FDA isn’t doing enough to prevent medical device hacking, HHS report says
The US Food and Drug Administration is not doing enough to prevent medical devices such as pacemakers and insulin pumps from being hacked, a report from the US Department of Health and Human Services’ Office of the Inspector General said Thursday.
“FDA had plans and processes for addressing certain medical device problems in the postmarket phase, but its plans and processes were deficient for addressing medical device cybersecurity compromises,” the report says.
The report came after the inspector general’s office identified cybersecurity in medical devices as one of the top management problems for Health and Human Services. The FDA is the division responsible for the safety of these devices.
The report says policies did not adequately address medical device cybersecurity problems, the FDA had not sufficiently tested its ability to respond to emergencies, and it did not have written standard operating procedures.
According to the report, the FDA had not adequately assessed the risk that cybersecurity in medical devices can pose, which is what led to these weaknesses.
“We did not identify evidence that FDA mismanaged or responded untimely to a reported medical device cybersecurity event,” the report notes. However, “existing policies and procedures did not include effective practices for responding to those events.”
The report recommended that the FDA continually assess and update its plans and strategies on medical device cybersecurity risks, establish written procedures and practices to share information about cybersecurity events with key stakeholders such as clinicians, ensure that a procedure for the recall of vulnerable devices is established and maintained, and make agreements with federal partners to further the cybersecurity mission.
In April, the FDA put out a Medical Device Action Plan that outlined its plans to protect the safety of medical devices.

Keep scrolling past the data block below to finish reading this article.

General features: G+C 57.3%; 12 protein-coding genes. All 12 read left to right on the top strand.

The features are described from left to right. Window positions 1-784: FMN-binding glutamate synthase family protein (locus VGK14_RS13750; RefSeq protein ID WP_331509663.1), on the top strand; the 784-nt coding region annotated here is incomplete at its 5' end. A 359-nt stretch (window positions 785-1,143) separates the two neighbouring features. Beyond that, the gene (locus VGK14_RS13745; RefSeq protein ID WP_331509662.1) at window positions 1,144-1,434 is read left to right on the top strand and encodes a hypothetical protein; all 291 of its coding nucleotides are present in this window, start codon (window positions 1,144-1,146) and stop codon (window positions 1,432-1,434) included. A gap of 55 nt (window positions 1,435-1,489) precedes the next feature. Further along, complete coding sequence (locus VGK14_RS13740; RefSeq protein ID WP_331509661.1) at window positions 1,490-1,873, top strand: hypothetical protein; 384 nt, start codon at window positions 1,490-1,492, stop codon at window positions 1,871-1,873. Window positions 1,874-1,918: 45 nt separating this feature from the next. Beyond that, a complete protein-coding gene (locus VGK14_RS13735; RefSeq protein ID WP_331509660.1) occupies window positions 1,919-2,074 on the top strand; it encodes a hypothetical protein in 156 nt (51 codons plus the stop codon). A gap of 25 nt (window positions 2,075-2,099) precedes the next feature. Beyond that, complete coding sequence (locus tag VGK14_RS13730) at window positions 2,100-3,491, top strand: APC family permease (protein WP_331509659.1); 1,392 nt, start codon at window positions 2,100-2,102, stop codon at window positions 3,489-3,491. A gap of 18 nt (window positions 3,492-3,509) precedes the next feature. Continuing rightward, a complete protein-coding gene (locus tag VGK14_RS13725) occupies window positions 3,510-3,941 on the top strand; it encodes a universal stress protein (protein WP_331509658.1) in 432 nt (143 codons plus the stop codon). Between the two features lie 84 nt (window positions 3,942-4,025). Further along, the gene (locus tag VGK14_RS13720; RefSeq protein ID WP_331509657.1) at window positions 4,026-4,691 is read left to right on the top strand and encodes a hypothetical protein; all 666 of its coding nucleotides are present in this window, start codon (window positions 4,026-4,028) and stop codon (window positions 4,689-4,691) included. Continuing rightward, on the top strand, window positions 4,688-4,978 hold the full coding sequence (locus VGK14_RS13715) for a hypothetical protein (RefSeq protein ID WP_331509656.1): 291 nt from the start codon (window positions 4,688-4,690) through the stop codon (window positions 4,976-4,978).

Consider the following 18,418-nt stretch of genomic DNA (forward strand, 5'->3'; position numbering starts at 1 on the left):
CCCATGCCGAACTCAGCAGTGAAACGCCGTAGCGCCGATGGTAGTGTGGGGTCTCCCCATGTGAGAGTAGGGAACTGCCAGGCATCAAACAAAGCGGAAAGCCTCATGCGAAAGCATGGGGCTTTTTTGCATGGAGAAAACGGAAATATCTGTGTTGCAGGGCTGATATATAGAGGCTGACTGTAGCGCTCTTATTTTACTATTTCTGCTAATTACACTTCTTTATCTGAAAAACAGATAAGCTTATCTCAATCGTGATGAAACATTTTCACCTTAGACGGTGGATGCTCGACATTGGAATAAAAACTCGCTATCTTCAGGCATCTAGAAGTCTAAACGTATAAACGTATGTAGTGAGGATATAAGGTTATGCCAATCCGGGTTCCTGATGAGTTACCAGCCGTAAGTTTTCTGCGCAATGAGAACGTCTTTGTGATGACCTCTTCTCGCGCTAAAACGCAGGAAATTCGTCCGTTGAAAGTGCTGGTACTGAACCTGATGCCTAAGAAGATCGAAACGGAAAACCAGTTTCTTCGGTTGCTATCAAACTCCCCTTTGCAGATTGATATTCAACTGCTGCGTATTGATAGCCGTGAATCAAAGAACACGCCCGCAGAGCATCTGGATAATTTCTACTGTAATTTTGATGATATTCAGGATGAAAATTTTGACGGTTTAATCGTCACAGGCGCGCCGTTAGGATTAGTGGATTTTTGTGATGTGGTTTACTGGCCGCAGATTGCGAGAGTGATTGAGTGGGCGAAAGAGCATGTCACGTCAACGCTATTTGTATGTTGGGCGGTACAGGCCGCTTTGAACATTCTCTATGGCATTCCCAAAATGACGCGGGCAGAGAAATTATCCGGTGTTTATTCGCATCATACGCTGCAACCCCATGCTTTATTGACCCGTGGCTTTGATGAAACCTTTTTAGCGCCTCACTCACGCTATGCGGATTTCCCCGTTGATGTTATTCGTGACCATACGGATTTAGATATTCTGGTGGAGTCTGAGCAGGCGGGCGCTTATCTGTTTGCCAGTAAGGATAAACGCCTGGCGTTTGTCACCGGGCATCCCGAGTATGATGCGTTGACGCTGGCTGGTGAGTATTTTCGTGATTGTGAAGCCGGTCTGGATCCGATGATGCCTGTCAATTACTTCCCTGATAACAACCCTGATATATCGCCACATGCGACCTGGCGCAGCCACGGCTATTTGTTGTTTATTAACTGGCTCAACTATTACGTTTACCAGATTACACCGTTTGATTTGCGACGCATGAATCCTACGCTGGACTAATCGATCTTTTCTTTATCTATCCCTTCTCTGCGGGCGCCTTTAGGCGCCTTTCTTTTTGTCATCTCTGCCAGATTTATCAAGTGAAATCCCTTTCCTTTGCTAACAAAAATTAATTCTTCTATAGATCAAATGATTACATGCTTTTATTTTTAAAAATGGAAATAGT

“FDA has taken steps to promote a multi-stakeholder, multi-faceted approach of vigilance, responsiveness, recovery, and resilience that applies throughout the life cycle of relevant devices,” the plan said.
It details both pre- and postmarket phases to address the risk of cybersecurity threats. The premarket stage is during product design and development; postmarket comes once it is available for use.
The plans included updating premarket guidance to better protect against both moderate and high risks. For postmarket plans, they are considering new requirements that firms adopt policies and procedures, meaning they must disclose vulnerabilities when they are identified.
FDA Commissioner Dr. Scott Gottlieb detailed the risks of cybersecurity attacks on medical devices and the problems and anxieties these can bring in patients in a statement in October.
“We want to assure patients and providers that the FDA is working hard to be prepared and responsive when medical device cyber vulnerabilities are identified,” he said.
In 2017, the FDA reported on vulnerabilities in St. Jude Medical’s Implantable Cardiac Devices, including pacemakers and defibrillators, and the accompanying St. Jude Medical’s Merlin@home Transmitters.
The announcement said that if these vulnerabilities were exploited, the devices could be remotely accessed and the programming commands modified.
St. Jude created a software patch that reduced the risk of vulnerabilities.
The safety announcement noted that “there have been no reports of patient harm related to these cybersecurity vulnerabilities.”